By Sarah Young
LONDON (Reuters) -British online fashion retailer ASOS laid out plans on Wednesday to double its profitability in the long term as it seeks to restore investor confidence after abruptly parting ways with its chief executive.
Shares in the fast-fashion specialist tumbled on Oct. 11 when it said profit could slump next year by more than 40% due to supply chain pressures and consumers returning to pre-pandemic shopping behaviours.
Nick Beighton, who had been chief executive for six years, left immediately that day in a shock that rattled shareholders.
At a capital markets day on Wednesday, ASOS tried get them back on side by forecasting a profit margin (EBIT) of at least 8% over the long term, double its existing medium-term goal, helped by increased cost and scale efficiencies as it expands.
Analysts at Jefferies said the new 8% target should make headlines but warned that it might not, given the company's recent performance.
"Set against the disappointing recent trading trend, market concerns over competition, and the 4% margin guide for the foreseeable future, we doubt management will get full credit for this yet," they said.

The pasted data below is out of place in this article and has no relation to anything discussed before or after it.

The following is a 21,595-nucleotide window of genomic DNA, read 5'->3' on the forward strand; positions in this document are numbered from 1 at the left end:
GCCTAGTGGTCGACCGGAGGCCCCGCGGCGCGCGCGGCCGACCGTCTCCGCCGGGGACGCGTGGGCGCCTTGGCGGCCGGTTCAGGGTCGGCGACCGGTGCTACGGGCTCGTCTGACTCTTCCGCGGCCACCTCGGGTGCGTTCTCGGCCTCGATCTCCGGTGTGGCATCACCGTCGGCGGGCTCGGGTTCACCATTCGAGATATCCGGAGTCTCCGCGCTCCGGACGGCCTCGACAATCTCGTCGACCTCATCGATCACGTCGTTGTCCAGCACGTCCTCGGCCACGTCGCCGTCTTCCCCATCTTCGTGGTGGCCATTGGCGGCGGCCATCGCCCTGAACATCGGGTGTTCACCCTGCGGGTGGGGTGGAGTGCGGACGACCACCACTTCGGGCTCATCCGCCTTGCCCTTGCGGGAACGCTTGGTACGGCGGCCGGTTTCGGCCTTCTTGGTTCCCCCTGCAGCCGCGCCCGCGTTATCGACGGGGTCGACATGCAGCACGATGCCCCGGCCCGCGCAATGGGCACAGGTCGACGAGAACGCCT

ASOS shares were flat at 0854 GMT and have lost nearly half of their value so far in 2021.
Finance chief Mat Dunn, who is now leading the company having added chief operating officer duties to his remit, said: "Our plan will ensure that we fully leverage our strong, scalable global platform to deliver our ambitions."
The clothes retailer, whose main market is 20-somethings, said it aimed to "relentlessly" improve its fashion credentials, improve partner brand availability, extend its range into face and body products and accelerate growth outside its home market.
Over the medium term, or the next three to four years, ASOS reiterated its target for 7 billion pounds ($9.4 billion) of sales with a margin on EBIT (earnings before interest and tax) of at least 4%, helped by a forecast doubling of its business in the European Union and United States.
($1 = 0.7414 pounds)
(Reporting by Sarah Young; Editing by Kate Holton and David Clarke)